GreenwashingMy last article touched on the annoyance of the green movement. I've been questioning myself on what exactly I am annoyed about, and I think it boils down to greenwashing. I'm sick of seeing the color green. I'm sick of falling leaves and images of hands holding a ball of dirt with a plant growing out of it. Yet, I am also inspired and encouraged by the American public's power to push and influence business practices.

Greenwashing is "the practice of companies disingenuously spinning their products and policies as environmentally friendly." It's a common practice in advertising when the primary goal is to sell a product. Do we think Budweiser's "Drive responsibly" ads mean they want us to drink less? No, most of us get it.


Greenwashing is about money. By making a product or service appear to be environmentally friendly, even if it is not, consumers are drawn to it. We like commercials that mention the earth, ads showing bright flowers, or burlap bags; and we especially like things to be called "clean."



So how can we know if a company is greenwashing or legitimate? I turned to a few local experts for the skinny on products and local shopping trends.

Common GroundJacqueline Hannah, General Manager of Common Ground Food Co-Op, mentioned the triple bottom line: the environment, community building, and fiscal sustainability. All of this sounds wonderful, but also involves a lot of research for the average consumer. Fortunately, we have local businesses doing the work for us.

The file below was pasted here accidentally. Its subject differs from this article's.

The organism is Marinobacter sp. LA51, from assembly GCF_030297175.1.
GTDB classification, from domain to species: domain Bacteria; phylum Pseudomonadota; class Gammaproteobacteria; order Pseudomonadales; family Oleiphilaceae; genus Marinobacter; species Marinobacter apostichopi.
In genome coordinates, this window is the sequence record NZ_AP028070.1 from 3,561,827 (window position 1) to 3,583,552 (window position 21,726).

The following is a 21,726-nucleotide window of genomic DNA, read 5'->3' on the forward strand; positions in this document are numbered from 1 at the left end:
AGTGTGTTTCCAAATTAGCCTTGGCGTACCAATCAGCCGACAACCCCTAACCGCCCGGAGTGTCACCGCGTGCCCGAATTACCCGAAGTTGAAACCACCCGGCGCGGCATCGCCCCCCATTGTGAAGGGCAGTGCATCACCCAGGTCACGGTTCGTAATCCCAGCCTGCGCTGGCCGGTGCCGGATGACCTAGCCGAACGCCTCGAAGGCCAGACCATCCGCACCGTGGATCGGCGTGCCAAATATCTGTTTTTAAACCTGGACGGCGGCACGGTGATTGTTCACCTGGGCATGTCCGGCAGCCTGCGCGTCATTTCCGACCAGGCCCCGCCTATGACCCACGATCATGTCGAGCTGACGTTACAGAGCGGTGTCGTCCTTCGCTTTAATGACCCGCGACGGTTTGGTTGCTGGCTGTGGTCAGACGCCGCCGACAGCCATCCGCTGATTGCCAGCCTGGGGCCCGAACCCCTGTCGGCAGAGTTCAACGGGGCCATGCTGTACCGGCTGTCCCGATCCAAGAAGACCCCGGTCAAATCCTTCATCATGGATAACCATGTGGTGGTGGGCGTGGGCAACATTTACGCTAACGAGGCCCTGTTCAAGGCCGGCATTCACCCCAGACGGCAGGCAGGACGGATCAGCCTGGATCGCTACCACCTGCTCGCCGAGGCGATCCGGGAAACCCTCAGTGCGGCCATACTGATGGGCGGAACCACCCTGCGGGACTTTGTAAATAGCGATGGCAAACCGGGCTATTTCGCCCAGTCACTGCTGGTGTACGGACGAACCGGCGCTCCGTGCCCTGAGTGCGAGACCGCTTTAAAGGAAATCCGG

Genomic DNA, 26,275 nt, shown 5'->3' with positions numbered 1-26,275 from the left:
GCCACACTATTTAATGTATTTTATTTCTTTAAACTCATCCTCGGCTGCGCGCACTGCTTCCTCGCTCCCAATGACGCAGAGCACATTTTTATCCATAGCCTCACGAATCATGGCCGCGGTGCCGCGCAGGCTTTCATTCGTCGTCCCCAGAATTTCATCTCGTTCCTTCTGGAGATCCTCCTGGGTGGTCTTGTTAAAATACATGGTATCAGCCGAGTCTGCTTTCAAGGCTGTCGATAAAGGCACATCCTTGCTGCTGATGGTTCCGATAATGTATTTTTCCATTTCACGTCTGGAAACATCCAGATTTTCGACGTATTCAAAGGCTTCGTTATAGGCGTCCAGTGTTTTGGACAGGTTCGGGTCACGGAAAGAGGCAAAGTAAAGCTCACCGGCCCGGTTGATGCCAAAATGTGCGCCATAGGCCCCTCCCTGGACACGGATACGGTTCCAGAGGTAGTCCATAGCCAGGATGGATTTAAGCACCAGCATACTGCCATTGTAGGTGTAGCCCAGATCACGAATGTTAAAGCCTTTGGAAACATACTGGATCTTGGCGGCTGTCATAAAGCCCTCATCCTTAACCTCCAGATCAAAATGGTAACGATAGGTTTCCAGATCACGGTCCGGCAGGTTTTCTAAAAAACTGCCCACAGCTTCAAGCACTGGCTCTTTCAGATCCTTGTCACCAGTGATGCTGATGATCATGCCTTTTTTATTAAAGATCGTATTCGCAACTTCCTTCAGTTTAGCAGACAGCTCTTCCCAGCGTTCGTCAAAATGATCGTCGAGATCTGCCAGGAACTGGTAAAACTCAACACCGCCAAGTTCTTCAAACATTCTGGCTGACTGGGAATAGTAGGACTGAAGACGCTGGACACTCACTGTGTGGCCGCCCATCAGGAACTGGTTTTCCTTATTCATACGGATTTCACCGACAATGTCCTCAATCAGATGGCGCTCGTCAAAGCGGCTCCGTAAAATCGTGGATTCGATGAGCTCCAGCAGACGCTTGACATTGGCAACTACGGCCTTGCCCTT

Hannah says, "Common Ground is about building connections between people and food, between customers and farmers. It's terrific that people from all walks of life find Common Ground so welcoming; we work hard to make it that way. Good, nutritious food that helps sustain our local farmers is for everyone."

B-LimeSpeaking of people coming together, Wendi Lindsay, owner of B. Lime, A Green Store, says, "I really believe that this movement was not going to take hold until it caught mainstream. The more people you have engaged, the better. You need the greater population to get involved before real change is made when it comes to policy and big issues . . . and those are the real changes we need more than anything."


So maybe those hands of dirt aren't such a bad thing? Especially if they are moving society in the right direction, or at least a better direction than we had been before the green movement went mainstream.

I especially liked Lindsay's response to last week's article and quote from Joe Futrelle. Futrelle, a member of our local chapter of the Green Party, said: "It's really important that we get outside the framing of environmentalism as an issue of individual consumer choice . . . we need a mass movement, not a subculture, to bring about the changes we need." Lindsay responded: "I can see what he's saying but we believe [we] have to start with the small things and it's those small things that indeed bring on the mass movement . . . one small change creates a wave."

To me, this refers to the snow-ball effect that will someday lead to legislation. We can't abandon green products because some companies are trying to bank off of the movement. We have to keep moving forward, better educated and more capable of environmentally friendly consumer choices.

Strawberry FieldsEmily Reedy, Retail Director of Strawberry Fields, says, "It is difficult to tell the difference between the green products on the market, as many buzz words are used to market them that are not regulated in any way. The first thing to look at is the ingredients list. Look at it side-by-side with a conventional item. Sometimes you can tell right away that there is no difference." Reedy recommends checking the Organic Pages.


Greenwashing is consumer driven. It's up to us to know which products to avoid. Once businesses learn that the consumer no longer wants "fake" green products, they'll eventually learn what we do want: environmentally responsible businesses that sell and offer environmentally responsible products and services. In the meantime, we at least have some very well-educated and well-intentioned local businesses to rely on.


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